Mary is our mother and is very close to each of us. She watches over us and is the one who tells her Divine Son what we have need of and then tells us to do whatever Jesus tells us.

Tuesday, September 14, 2021

The Exaltation of the Holy Cross


 This is a feast celebrating the fact that God's Only Begotten Son saved us and the Entrance Antiphon tells us: "We should golry in the Cross of our Lord Jesus Christ, in whom is our salvation, life and resurrection, through whom we are saved and delivered."

I like the reading for today's liturgy and hope you have time to read them. I will just copy here the second paragraph of the Gospel from John 3: 13-17

"For God so loved the world that he gave his only son, so that everyone who believes in him might not perish but might have eternal life. For God did not send his Son into the world to condemn the world, but that the world might be saved by him."

Monday, September 13, 2021

The Sun Always Rises


 Sometimes the news is so bad that we need to remember that God is in charge of the world and the entire universe and the sun rises each morning, even when we cannot see it. Autumn is coming but, out here in California we do not see many trees turning color; there is one in our patio whose leaves are red with the first cool day. Our apple tree just had a great crop of green apples and our numerous squirrels and our rabbits have feasted on many. Some of the bunnies escaped from the school's animal compound and three have been seen in our patio. One is a small black one; the others are white with black ears, and one has a black mouth and the other has a black eye. It is fun to watch them and they seem happy to be free.

I want to share a quote from Teilhard de Chardin's Divine Milieu that I prayed over today:

"God does not offer Himself to our finite beings as a thing all complete and ready to be embraced. For us, He is eternal discovery and eternal growth. The more we think we understand Him, the more he reveals himself as otherwise. The more we think we hold him, the further He withdraws, drawing us into the depths of himself." (I found and copied this quote from Richard Rohr's "Universal Christ", page 78 - sometimes the quote has a capital H and sometimes a small h).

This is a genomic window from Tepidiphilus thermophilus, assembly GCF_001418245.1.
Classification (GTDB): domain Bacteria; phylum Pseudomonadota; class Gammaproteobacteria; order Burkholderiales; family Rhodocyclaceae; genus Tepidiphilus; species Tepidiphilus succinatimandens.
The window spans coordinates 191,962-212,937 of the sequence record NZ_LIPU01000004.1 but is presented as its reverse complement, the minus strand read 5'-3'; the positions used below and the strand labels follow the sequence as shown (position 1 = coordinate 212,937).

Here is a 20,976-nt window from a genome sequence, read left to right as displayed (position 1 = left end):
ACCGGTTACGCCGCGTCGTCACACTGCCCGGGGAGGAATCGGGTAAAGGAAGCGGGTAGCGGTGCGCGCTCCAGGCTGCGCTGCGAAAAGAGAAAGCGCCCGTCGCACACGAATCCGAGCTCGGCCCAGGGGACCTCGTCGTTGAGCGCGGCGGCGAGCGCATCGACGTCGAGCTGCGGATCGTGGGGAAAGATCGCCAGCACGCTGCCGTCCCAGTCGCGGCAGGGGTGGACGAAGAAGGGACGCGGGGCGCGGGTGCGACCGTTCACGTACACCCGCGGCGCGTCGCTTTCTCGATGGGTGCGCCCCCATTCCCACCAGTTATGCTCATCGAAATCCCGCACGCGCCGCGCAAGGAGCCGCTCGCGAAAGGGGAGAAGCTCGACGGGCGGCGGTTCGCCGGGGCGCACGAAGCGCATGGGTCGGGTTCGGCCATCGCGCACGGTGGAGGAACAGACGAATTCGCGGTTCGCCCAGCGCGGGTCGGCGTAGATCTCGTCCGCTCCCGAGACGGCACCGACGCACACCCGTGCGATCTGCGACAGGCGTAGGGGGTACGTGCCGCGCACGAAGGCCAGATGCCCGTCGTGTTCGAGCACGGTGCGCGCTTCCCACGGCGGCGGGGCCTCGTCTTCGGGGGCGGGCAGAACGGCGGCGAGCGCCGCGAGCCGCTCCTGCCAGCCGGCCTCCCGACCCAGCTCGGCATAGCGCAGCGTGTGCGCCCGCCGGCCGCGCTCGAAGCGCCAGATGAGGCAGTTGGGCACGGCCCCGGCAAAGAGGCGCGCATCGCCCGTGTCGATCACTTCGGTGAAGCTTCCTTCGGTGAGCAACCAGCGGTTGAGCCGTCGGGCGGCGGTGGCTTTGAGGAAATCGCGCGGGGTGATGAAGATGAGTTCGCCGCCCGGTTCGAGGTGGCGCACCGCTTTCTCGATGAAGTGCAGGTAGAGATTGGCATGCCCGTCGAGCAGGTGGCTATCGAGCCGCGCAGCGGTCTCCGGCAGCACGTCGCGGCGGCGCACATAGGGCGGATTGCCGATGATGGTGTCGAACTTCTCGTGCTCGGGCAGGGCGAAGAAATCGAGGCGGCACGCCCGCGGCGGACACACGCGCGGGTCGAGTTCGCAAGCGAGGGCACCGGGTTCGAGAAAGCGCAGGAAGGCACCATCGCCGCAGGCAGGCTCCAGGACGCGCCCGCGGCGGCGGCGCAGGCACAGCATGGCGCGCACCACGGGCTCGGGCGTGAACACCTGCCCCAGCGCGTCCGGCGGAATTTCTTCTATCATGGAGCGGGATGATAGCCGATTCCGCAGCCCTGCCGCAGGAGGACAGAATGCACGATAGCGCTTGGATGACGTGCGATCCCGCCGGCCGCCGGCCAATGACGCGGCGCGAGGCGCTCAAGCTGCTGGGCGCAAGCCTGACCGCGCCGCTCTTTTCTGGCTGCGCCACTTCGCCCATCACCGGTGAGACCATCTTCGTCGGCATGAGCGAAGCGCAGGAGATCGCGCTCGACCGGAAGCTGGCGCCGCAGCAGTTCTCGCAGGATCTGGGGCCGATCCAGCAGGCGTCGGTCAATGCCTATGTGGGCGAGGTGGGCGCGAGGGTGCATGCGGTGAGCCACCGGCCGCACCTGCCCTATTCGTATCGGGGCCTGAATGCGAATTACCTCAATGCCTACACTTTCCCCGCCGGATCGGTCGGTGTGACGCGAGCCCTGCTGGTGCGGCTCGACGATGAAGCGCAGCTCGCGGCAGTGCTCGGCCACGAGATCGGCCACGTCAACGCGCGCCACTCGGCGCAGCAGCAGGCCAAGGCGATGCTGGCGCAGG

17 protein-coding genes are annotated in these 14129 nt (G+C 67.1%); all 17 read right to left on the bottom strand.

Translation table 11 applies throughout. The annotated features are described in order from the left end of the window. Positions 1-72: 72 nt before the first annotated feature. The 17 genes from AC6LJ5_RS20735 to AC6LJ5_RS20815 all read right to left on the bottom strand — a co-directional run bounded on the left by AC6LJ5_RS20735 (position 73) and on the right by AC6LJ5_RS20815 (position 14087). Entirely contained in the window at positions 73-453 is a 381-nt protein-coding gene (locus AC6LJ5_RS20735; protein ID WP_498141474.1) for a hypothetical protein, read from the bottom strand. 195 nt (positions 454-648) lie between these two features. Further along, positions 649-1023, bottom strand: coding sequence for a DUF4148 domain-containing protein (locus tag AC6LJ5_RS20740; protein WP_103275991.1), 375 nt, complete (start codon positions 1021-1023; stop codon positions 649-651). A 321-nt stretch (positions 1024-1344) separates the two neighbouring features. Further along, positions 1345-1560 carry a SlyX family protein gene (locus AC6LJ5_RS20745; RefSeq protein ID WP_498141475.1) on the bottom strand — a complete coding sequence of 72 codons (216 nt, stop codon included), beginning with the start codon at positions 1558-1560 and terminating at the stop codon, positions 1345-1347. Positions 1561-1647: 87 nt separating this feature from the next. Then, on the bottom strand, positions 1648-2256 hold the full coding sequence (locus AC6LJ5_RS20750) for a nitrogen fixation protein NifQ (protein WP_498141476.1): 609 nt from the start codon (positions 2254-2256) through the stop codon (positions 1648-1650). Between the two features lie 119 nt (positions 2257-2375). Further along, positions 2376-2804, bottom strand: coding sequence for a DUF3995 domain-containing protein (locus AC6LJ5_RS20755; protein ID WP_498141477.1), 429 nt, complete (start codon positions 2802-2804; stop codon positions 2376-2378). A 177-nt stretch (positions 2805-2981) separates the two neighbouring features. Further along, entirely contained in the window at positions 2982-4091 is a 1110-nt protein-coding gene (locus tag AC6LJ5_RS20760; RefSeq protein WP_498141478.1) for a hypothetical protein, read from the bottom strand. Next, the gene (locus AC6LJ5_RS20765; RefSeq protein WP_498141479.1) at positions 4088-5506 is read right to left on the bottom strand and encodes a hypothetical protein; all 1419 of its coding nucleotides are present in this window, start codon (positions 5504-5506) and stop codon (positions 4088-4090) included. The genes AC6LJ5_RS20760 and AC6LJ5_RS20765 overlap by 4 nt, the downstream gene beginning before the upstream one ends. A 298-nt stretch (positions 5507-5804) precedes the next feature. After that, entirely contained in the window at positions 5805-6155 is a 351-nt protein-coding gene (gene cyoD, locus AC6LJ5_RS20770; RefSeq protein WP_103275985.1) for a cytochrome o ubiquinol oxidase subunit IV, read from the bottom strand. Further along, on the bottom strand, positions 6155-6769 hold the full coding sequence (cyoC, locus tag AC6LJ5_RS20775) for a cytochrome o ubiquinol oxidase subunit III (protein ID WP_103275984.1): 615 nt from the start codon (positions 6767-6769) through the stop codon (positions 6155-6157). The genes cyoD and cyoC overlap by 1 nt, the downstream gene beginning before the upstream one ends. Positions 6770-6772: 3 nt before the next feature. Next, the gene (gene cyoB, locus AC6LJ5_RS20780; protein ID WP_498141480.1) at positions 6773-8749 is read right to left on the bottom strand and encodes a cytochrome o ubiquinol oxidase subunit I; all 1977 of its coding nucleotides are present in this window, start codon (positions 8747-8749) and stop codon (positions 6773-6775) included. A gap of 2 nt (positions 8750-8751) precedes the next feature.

Sunday, September 12, 2021

Twenty-Fourth Sunday in Ordinary Time


 

The Entrance Antiphon for this Sunday: "Give peace, O Lord, to those who wait for you, that your prophets be found true. Hear the prayers of your servant, and of your people Israel." Cf. Sirach 36:18

Collect: Look upon us, O God, Creator and ruler of all things, and, that we may feel the workings of your mercy, grant that we may serve you with all our heart.

First Reading is Isaiah 50: 5-9a

"The Lord God opens mh ear that I may hear; and I have not rebelled, have not turned back....."

Responsorial Psalm: "I will walk before the Lord, in the land of the living." 

Second Reading is from the Letter of Saint James 2:14-18

"What good is it, my brothers and sisters, if someone says he has faith but does not have works?...."

Gospel is Mark 8: 27-35 "Jesus and his disciples set out for the village of Caesarea Philippi. Along the way he asked his disciples, "Who do people say that I am?' ....and then Jesus asks them, "But who do you say that I am?" Peter said in reply, "You are the Christ."

There is much more to today's Gospel, but I am always stopped by the question that I believe Jesus keeps asking each of us today - "But you, who do you say that I am?"Today!



Saturday, September 11, 2021

Powerful Prayers in Time of Crisis


 


Does it help to try to be peaceful on this anniversary that brings each of us such terrible memories? I am going to just look for a prayer from Jan Connell's book, Christ Through Mary: Powerful Prayers in a Time of Crisis. I have told you about the book and the thought of using some of the prayers on Saturdays and now I have Jan's permission to do so.

This is a prayer of St. Augustine found on p. 11"

O Blessed Mary, who can return to you sufficient thanks, or adequately celebrate your praises, for having by your consent succored a ruined world? 

What praise can human weakness offer to you, which by your means has found the port of salvation?

Holy Mary! succor the miserable, help the fainthearted, comfort the mournful, pray for the peo-ple, intercede for consecrated souls, pray for devoted souls and let everyone experience your intercession who celebrates you. Amen.